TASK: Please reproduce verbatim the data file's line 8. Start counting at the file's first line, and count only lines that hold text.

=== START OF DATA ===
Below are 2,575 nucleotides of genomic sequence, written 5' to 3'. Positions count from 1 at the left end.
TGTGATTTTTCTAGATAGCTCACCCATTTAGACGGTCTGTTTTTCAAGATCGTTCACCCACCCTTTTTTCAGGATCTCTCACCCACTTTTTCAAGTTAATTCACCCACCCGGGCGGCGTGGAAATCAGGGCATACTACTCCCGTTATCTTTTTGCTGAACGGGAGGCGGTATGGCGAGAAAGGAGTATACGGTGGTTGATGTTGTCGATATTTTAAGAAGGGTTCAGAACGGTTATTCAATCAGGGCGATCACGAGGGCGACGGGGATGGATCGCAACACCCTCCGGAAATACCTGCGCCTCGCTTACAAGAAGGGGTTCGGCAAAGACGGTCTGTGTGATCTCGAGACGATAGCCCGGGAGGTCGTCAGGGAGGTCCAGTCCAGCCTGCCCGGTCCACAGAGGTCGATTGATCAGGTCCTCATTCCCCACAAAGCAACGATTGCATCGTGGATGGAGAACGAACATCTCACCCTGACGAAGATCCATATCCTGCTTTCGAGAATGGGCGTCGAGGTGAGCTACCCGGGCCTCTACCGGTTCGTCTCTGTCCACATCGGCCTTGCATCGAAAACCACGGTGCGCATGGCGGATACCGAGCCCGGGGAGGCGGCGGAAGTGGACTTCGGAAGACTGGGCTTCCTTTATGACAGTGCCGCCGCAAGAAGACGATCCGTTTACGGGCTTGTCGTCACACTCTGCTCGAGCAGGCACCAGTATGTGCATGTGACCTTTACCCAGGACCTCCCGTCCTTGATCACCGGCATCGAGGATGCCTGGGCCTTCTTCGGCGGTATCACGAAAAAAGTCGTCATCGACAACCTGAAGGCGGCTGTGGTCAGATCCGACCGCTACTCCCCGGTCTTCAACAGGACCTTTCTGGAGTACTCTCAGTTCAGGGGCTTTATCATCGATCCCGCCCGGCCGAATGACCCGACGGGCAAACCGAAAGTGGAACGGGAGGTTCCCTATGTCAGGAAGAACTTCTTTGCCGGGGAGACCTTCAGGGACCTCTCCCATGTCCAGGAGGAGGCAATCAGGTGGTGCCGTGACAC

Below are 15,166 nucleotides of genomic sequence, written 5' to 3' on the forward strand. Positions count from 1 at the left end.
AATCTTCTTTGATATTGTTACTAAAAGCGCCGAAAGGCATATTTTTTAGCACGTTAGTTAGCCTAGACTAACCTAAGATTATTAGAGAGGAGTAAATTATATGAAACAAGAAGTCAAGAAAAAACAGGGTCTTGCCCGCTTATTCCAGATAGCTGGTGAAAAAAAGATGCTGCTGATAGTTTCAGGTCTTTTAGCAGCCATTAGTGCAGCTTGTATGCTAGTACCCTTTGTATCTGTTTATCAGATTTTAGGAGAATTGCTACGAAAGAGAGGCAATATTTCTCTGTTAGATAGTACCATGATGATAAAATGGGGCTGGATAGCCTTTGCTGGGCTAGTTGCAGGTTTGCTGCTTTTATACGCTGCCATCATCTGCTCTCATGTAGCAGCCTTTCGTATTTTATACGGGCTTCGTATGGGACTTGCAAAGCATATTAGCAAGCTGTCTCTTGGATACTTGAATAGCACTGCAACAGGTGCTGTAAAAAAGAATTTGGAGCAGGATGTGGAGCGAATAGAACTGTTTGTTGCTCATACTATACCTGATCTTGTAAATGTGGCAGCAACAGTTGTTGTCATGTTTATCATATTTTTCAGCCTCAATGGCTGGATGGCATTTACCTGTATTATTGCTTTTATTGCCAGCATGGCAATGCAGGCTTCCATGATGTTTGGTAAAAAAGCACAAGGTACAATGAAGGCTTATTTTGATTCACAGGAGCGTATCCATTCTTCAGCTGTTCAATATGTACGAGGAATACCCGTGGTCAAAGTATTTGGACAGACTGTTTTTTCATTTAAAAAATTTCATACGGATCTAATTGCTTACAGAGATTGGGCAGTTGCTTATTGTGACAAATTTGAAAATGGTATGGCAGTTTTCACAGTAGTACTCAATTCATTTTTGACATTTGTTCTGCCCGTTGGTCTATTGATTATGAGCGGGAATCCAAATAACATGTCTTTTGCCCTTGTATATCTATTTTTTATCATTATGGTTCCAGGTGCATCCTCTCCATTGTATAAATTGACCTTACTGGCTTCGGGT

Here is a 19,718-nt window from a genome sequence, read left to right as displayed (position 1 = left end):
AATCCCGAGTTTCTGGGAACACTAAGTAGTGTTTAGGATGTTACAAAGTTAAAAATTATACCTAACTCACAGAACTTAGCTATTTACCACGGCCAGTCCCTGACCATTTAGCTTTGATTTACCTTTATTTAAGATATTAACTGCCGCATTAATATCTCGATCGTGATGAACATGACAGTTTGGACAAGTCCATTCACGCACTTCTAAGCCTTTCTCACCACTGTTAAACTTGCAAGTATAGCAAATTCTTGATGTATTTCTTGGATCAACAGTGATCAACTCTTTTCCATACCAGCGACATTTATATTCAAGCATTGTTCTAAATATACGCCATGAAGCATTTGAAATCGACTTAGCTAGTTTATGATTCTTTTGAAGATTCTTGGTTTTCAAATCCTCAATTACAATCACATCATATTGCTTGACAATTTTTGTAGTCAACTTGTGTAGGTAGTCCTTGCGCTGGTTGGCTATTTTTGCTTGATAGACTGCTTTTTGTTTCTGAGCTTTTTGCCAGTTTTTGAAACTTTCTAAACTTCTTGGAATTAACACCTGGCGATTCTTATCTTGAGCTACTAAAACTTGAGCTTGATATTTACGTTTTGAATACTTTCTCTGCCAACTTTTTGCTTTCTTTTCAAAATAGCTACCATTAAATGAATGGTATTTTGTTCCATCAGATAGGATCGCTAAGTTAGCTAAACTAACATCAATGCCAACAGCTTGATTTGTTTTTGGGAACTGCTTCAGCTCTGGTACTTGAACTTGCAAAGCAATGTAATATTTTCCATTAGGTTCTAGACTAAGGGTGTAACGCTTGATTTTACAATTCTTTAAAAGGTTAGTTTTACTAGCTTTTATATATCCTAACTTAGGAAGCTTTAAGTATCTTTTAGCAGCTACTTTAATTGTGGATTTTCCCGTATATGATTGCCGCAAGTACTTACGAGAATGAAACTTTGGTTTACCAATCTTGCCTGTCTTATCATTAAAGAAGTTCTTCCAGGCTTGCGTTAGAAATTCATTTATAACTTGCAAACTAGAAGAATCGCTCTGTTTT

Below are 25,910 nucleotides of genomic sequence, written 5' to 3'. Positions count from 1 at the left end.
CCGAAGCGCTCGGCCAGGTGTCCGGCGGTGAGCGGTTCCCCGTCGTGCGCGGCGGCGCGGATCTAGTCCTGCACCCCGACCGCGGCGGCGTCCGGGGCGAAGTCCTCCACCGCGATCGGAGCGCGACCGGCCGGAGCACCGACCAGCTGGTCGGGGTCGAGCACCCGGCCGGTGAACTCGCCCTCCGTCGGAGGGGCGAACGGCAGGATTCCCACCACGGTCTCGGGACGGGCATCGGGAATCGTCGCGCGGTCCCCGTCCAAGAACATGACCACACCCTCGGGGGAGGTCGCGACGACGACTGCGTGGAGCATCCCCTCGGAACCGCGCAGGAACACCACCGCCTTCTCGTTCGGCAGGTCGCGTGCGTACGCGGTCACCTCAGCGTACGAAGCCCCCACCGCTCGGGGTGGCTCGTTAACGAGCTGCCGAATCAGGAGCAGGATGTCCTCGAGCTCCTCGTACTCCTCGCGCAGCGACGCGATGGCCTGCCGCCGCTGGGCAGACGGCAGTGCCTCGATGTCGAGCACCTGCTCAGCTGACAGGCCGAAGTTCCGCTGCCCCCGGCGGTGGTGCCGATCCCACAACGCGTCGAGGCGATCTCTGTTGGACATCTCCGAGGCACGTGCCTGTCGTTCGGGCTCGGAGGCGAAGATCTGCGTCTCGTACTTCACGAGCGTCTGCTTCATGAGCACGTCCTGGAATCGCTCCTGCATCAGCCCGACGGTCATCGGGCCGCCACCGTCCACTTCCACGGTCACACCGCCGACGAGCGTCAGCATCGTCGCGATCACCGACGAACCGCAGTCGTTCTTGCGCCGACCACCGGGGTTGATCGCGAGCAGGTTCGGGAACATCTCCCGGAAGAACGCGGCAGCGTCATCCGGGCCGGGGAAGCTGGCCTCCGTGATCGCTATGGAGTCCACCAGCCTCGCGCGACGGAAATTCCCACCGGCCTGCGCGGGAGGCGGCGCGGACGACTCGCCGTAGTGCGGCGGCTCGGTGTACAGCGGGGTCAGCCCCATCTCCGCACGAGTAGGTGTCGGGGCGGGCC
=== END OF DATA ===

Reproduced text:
CCGAAGCGCTCGGCCAGGTGTCCGGCGGTGAGCGGTTCCCCGTCGTGCGCGGCGGCGCGGATCTAGTCCTGCACCCCGACCGCGGCGGCGTCCGGGGCGAAGTCCTCCACCGCGATCGGAGCGCGACCGGCCGGAGCACCGACCAGCTGGTCGGGGTCGAGCACCCGGCCGGTGAACTCGCCCTCCGTCGGAGGGGCGAACGGCAGGATTCCCACCACGGTCTCGGGACGGGCATCGGGAATCGTCGCGCGGTCCCCGTCCAAGAACATGACCACACCCTCGGGGGAGGTCGCGACGACGACTGCGTGGAGCATCCCCTCGGAACCGCGCAGGAACACCACCGCCTTCTCGTTCGGCAGGTCGCGTGCGTACGCGGTCACCTCAGCGTACGAAGCCCCCACCGCTCGGGGTGGCTCGTTAACGAGCTGCCGAATCAGGAGCAGGATGTCCTCGAGCTCCTCGTACTCCTCGCGCAGCGACGCGATGGCCTGCCGCCGCTGGGCAGACGGCAGTGCCTCGATGTCGAGCACCTGCTCAGCTGACAGGCCGAAGTTCCGCTGCCCCCGGCGGTGGTGCCGATCCCACAACGCGTCGAGGCGATCTCTGTTGGACATCTCCGAGGCACGTGCCTGTCGTTCGGGCTCGGAGGCGAAGATCTGCGTCTCGTACTTCACGAGCGTCTGCTTCATGAGCACGTCCTGGAATCGCTCCTGCATCAGCCCGACGGTCATCGGGCCGCCACCGTCCACTTCCACGGTCACACCGCCGACGAGCGTCAGCATCGTCGCGATCACCGACGAACCGCAGTCGTTCTTGCGCCGACCACCGGGGTTGATCGCGAGCAGGTTCGGGAACATCTCCCGGAAGAACGCGGCAGCGTCATCCGGGCCGGGGAAGCTGGCCTCCGTGATCGCTATGGAGTCCACCAGCCTCGCGCGACGGAAATTCCCACCGGCCTGCGCGGGAGGCGGCGCGGACGACTCGCCGTAGTGCGGCGGCTCGGTGTACAGCGGGGTCAGCCCCATCTCCGCACGAGTAGGTGTCGGGGCGGGCC